Jump to content
  • Welcome to the eG Forums, a service of the eGullet Society for Culinary Arts & Letters. The Society is a 501(c)3 not-for-profit organization dedicated to the advancement of the culinary arts. These advertising-free forums are provided free of charge through donations from Society members. Anyone may read the forums, but to post you must create a free account.

Darienne

Home Made Ice Cream (2015– )

Recommended Posts

Posted (edited)
On 4/15/2020 at 3:42 AM, JoNorvelleWalker said:

 

Typically I pull my ice cream after no more than 15 minutes in the ICE-100.  

 

 

Why do you pull your ice cream after only 15 minutes?  I let mine go until the machine tells me it's ready (it is a Breville and plays a rune, currently the theme from The Sting).

 

Another question:  yesterday I was rooting around in my baking supplies and found a bag labeled Dextrose (corn sugar).  It had been opened and some of it used but I don't remember what for.  If I were to replace sugar with dextrose in ice cream, two questions come to mind:

 

Is it an equal substitution?

Why do you substitute?

 

I re-read the above chit-chat but it isn't clear to me.

 

Edited to add:  1 kg. Of dextrose is $3.89 Cdn. at my home brew place.


Edited by ElsieD (log)

Share this post


Link to post
Share on other sites
4 hours ago, ElsieD said:

 

 

Why do you pull your ice cream after only 15 minutes?  I let mine go until the machine tells me it's ready (it is a Breville and plays a rune, currently the theme from The Sting).

 

Another question:  yesterday I was rooting around in my baking supplies and found a bag labeled Dextrose (corn sugar).  It had been opened and some of it used but I don't remember what for.  If I were to replace sugar with dextrose in ice cream, two questions come to mind:

 

Is it an equal substitution?

Why do you substitute?

 

I re-read the above chit-chat but it isn't clear to me.

 

Edited to add:  1 kg. Of dextrose is $3.89 Cdn. at my home brew place.

 

 

I have found, at least with my current Cuisinart ICE-100, that the most important factor in controlling iciness is the time in the machine.  With this type of unit, time in the machine also affects overrun.  Of course one has to use judgment.  If the mixture looks like soup after 15 minutes, clearly something is not right.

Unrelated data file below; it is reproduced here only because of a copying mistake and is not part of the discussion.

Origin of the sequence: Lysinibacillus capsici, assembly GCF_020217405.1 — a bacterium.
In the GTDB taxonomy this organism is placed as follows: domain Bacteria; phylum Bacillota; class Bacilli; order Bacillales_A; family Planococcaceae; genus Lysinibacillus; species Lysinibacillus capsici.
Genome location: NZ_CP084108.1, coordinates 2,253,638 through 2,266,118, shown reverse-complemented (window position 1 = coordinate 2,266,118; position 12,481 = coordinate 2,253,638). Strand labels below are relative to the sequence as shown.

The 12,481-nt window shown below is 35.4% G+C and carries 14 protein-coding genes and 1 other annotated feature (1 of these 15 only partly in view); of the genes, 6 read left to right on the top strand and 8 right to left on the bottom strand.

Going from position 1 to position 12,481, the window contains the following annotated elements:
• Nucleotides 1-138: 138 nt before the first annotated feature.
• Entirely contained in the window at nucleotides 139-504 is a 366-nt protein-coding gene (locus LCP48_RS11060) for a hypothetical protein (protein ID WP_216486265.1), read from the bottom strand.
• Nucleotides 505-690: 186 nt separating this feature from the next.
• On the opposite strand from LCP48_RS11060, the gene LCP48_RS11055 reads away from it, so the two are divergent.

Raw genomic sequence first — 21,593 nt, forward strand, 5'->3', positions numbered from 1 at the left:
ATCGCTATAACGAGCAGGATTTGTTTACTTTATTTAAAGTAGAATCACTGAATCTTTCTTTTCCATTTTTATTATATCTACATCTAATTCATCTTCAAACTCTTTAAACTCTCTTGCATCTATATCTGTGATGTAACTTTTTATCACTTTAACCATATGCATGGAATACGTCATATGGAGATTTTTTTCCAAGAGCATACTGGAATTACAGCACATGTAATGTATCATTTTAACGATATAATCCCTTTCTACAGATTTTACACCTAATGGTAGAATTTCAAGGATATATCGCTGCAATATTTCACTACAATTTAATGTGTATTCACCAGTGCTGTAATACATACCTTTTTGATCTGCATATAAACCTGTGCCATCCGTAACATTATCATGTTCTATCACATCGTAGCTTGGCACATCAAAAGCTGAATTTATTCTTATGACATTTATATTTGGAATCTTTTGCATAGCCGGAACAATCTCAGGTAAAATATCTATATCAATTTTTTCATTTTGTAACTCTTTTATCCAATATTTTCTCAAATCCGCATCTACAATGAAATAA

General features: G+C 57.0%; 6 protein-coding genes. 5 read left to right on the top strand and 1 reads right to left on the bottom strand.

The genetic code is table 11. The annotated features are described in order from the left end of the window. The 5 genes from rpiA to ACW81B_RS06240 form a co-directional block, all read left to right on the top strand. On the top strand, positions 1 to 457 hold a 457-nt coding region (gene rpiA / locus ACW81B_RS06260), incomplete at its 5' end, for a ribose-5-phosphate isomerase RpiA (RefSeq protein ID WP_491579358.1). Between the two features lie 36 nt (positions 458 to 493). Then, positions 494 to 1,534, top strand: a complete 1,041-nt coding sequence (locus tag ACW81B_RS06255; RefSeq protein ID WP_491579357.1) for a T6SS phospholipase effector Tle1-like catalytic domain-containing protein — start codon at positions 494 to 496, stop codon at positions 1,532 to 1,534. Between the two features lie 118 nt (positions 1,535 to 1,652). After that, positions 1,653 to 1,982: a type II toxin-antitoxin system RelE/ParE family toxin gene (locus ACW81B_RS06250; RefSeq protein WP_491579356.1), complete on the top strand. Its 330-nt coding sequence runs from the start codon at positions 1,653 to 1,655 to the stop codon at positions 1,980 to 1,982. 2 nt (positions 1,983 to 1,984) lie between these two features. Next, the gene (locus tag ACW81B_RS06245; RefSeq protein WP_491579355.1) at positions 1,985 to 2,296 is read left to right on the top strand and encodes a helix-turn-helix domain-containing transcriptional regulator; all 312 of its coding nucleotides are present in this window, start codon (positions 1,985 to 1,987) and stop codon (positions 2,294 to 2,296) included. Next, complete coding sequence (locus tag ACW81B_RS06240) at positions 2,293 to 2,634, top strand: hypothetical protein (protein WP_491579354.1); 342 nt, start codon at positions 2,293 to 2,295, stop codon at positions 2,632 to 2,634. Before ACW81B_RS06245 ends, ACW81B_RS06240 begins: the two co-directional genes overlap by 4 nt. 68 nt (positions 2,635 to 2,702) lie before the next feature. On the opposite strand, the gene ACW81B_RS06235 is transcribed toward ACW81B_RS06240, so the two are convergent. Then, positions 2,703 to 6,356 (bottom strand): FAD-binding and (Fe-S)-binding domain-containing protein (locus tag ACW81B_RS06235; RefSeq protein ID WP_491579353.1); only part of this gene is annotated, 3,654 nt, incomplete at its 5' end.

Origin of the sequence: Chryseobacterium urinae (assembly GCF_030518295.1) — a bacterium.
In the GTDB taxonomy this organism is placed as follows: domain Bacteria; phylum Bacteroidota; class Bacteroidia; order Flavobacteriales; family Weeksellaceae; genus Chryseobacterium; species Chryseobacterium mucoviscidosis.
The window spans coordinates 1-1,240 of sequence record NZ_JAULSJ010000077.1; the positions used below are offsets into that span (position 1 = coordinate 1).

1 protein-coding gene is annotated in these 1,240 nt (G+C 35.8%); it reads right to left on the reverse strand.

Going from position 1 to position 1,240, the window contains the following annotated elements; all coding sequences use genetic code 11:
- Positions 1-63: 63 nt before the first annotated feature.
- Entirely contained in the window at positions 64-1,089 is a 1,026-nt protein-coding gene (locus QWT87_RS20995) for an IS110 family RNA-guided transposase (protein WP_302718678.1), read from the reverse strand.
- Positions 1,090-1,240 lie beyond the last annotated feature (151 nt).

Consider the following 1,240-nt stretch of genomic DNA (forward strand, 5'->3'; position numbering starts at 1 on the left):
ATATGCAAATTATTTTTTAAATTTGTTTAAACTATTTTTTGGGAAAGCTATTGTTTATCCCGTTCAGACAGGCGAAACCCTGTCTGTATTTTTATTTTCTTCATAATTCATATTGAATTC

Dextrose is lower molecular weight than sucrose.  It is also not as sweet..  @paulraphael has a nice writeup on his blog:

https://under-belly.org/sugars-in-ice-cream/

 

There is also a difference in flavor.  Somewhere in this thread I posted a study that showed tasters preferred ice cream with all sucrose when the ice cream was low fat.  At higher butterfat tasters preferred ice cream with some of the sucrose replaced by dextrose.

 

I use dextrose (and sometimes trehalose) to balance sweetness with freezing point depression.  Using all sucrose results in ice cream that is either too hard or too sweet.  Your choice.  But then I don't care for my ice cream as sweet as some might prefer.

Share this post


Link to post
Share on other sites

Results of this batch were excellent.  Maybe the solids were a little high due to the reduction properties of the new Falk pan.  But I wouldn't tell unless you asked.  I could easily consume the batch in one sitting.

 

After blast freezing the churned mix to -30C I warmed the Vesta freezer to -18C.  Scoopability was perfect.  Now on my second bowl.

 

 

  • Like 1

Share this post


Link to post
Share on other sites

Have you tried using skim milk powder instead of reduction? If you get a good brand, it will be low-temperature spray-dried, so basically it will come pre-reduced, but done in a controlled process. You can then choose your cooking time and temperature based just on getting the level of protein denaturing you want. I suspect you'll find the denaturization makes a very small difference—especially in a high-fat, high-solids, high-egg formula. 

 

I'm curious to know what benefits you're seeing from the polysorbate when you've got 4 egg yolks in there. 

 

FWIW, I don't pay any attention to the different flavor profiles of the dominant sugars (sucrose, fructose, dextrose—besides relative sweetness). It's detectable, but I'd really be surprised if anyone would volunteer that they like the taste of 100% sucrose more than, say, 60/40 sucrose+dextrose, if sweetness levels are well balanced. In a food science study, people are probably being fed unflavored, very sweet ice cream, and then being told to choose. The differences are subtle, especially with something cold. Add flavors, and the differences go away.